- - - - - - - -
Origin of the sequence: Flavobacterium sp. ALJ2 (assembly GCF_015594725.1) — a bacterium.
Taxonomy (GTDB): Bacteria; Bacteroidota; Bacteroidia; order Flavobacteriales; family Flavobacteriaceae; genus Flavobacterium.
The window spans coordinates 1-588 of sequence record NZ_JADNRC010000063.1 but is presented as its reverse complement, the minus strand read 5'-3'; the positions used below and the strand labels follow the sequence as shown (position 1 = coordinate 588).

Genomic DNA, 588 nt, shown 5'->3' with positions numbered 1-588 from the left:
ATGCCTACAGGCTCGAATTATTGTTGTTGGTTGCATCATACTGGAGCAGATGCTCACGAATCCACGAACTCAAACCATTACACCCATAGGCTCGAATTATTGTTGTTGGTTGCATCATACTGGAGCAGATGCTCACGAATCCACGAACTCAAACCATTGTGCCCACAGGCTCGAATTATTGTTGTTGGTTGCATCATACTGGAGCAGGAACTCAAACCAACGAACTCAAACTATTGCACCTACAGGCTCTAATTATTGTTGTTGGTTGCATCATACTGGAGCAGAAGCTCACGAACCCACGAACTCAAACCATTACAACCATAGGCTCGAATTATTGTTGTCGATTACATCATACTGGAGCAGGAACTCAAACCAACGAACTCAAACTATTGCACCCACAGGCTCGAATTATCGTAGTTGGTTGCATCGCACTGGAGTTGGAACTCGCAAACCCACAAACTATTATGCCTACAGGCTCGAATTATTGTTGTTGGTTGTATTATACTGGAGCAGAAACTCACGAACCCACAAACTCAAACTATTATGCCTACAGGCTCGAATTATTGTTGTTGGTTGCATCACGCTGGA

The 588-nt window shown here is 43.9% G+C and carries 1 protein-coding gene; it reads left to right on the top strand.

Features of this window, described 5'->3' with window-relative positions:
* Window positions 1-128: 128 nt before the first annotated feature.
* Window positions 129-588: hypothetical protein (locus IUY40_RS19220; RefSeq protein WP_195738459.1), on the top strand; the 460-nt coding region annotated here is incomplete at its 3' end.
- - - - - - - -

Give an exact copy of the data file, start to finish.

Origin of the sequence: Flavobacterium sp. ALJ2 (assembly GCF_015594725.1) — a bacterium.
Taxonomy (GTDB): Bacteria; Bacteroidota; Bacteroidia; order Flavobacteriales; family Flavobacteriaceae; genus Flavobacterium.
The window spans coordinates 1-588 of sequence record NZ_JADNRC010000063.1 but is presented as its reverse complement, the minus strand read 5'-3'; the positions used below and the strand labels follow the sequence as shown (position 1 = coordinate 588).

Genomic DNA, 588 nt, shown 5'->3' with positions numbered 1-588 from the left:
ATGCCTACAGGCTCGAATTATTGTTGTTGGTTGCATCATACTGGAGCAGATGCTCACGAATCCACGAACTCAAACCATTACACCCATAGGCTCGAATTATTGTTGTTGGTTGCATCATACTGGAGCAGATGCTCACGAATCCACGAACTCAAACCATTGTGCCCACAGGCTCGAATTATTGTTGTTGGTTGCATCATACTGGAGCAGGAACTCAAACCAACGAACTCAAACTATTGCACCTACAGGCTCTAATTATTGTTGTTGGTTGCATCATACTGGAGCAGAAGCTCACGAACCCACGAACTCAAACCATTACAACCATAGGCTCGAATTATTGTTGTCGATTACATCATACTGGAGCAGGAACTCAAACCAACGAACTCAAACTATTGCACCCACAGGCTCGAATTATCGTAGTTGGTTGCATCGCACTGGAGTTGGAACTCGCAAACCCACAAACTATTATGCCTACAGGCTCGAATTATTGTTGTTGGTTGTATTATACTGGAGCAGAAACTCACGAACCCACAAACTCAAACTATTATGCCTACAGGCTCGAATTATTGTTGTTGGTTGCATCACGCTGGA

The 588-nt window shown here is 43.9% G+C and carries 1 protein-coding gene; it reads left to right on the top strand.

Features of this window, described 5'->3' with window-relative positions:
* Window positions 1-128: 128 nt before the first annotated feature.
* Window positions 129-588: hypothetical protein (locus IUY40_RS19220; RefSeq protein WP_195738459.1), on the top strand; the 460-nt coding region annotated here is incomplete at its 3' end.